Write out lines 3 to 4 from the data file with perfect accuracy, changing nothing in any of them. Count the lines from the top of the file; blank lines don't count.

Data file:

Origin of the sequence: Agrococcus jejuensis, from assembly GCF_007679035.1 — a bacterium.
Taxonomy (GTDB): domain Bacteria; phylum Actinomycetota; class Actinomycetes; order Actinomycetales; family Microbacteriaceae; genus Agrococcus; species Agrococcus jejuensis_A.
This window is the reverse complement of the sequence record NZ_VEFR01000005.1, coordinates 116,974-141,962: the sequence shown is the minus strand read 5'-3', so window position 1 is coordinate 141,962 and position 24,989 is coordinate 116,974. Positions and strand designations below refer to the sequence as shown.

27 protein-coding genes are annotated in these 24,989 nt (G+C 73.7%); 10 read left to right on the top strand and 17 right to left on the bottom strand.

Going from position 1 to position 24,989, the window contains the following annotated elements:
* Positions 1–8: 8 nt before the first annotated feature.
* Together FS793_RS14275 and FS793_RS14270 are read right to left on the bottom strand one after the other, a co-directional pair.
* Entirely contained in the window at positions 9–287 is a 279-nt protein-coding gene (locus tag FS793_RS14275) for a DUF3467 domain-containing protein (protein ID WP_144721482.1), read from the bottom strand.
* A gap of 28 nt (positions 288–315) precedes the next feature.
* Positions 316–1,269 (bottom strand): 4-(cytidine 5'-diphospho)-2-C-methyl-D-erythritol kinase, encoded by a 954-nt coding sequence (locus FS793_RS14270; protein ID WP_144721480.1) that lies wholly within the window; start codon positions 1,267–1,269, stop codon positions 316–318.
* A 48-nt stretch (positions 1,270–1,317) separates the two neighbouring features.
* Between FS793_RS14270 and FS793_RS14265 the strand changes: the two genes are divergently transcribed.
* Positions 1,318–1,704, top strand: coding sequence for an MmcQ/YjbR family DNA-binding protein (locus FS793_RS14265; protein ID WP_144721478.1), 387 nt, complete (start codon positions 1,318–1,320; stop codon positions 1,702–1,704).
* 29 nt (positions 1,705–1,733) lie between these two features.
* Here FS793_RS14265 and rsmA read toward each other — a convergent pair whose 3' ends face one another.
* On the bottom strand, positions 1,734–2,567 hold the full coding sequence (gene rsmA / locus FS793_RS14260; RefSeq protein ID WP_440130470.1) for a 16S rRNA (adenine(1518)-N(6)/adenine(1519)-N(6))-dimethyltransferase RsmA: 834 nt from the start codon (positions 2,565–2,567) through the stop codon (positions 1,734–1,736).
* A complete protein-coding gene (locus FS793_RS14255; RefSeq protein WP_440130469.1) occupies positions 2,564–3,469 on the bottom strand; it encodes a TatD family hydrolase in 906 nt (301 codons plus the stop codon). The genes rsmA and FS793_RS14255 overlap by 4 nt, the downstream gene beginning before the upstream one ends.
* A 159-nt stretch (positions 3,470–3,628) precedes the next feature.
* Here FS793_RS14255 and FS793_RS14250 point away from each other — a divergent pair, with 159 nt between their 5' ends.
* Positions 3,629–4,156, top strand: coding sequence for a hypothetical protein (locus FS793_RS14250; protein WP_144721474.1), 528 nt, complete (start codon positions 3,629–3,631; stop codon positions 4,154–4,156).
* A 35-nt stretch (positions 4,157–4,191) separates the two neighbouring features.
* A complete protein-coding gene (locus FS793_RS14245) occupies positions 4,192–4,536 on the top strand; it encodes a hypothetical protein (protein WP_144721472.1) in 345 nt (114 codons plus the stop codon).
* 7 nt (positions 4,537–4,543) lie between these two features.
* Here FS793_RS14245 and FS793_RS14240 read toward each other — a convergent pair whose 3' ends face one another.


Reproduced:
This window is the reverse complement of the sequence record NZ_VEFR01000005.1, coordinates 116,974-141,962: the sequence shown is the minus strand read 5'-3', so window position 1 is coordinate 141,962 and position 24,989 is coordinate 116,974. Positions and strand designations below refer to the sequence as shown.

27 protein-coding genes are annotated in these 24,989 nt (G+C 73.7%); 10 read left to right on the top strand and 17 right to left on the bottom strand.